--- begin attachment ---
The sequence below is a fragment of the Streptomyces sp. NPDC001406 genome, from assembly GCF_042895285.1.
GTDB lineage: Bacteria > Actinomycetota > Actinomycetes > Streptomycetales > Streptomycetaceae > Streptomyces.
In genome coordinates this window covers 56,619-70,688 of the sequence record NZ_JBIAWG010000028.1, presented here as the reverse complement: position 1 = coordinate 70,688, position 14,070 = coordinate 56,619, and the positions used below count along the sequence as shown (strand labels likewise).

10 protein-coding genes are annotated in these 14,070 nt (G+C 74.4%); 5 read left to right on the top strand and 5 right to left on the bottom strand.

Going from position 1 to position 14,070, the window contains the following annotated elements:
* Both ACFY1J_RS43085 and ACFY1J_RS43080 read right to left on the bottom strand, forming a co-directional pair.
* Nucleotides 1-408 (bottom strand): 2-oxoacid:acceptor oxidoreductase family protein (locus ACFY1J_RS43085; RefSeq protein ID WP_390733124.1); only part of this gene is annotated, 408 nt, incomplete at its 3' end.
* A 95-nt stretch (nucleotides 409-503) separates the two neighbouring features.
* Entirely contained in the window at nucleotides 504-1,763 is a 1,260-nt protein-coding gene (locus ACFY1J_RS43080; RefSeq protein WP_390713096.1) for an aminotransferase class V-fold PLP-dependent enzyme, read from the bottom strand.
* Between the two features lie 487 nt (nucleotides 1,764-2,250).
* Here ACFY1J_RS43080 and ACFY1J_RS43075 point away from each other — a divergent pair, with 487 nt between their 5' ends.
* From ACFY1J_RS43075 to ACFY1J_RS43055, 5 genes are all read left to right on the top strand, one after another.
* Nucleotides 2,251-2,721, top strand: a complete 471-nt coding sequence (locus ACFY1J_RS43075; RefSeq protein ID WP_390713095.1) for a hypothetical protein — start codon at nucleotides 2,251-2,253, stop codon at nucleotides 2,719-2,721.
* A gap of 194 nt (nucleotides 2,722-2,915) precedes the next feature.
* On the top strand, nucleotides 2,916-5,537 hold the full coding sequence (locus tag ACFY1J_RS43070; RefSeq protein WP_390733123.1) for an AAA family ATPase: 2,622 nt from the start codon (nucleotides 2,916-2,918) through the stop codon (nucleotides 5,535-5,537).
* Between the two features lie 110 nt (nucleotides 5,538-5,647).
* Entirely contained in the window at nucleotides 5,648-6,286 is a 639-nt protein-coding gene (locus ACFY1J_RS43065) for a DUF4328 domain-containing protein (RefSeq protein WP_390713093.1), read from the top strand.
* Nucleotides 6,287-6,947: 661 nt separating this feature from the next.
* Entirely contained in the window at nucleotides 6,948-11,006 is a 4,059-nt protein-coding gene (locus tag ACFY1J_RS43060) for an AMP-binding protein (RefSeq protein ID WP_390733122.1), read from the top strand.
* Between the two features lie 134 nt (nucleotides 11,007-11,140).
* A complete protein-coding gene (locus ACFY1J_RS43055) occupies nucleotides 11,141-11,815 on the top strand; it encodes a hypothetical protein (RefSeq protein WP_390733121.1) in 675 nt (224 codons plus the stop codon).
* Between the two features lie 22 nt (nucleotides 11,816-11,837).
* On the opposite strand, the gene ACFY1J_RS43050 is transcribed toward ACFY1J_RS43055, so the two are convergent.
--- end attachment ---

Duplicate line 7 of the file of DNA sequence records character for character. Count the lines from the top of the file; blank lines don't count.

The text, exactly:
* Nucleotides 1-408 (bottom strand): 2-oxoacid:acceptor oxidoreductase family protein (locus ACFY1J_RS43085; RefSeq protein ID WP_390733124.1); only part of this gene is annotated, 408 nt, incomplete at its 3' end.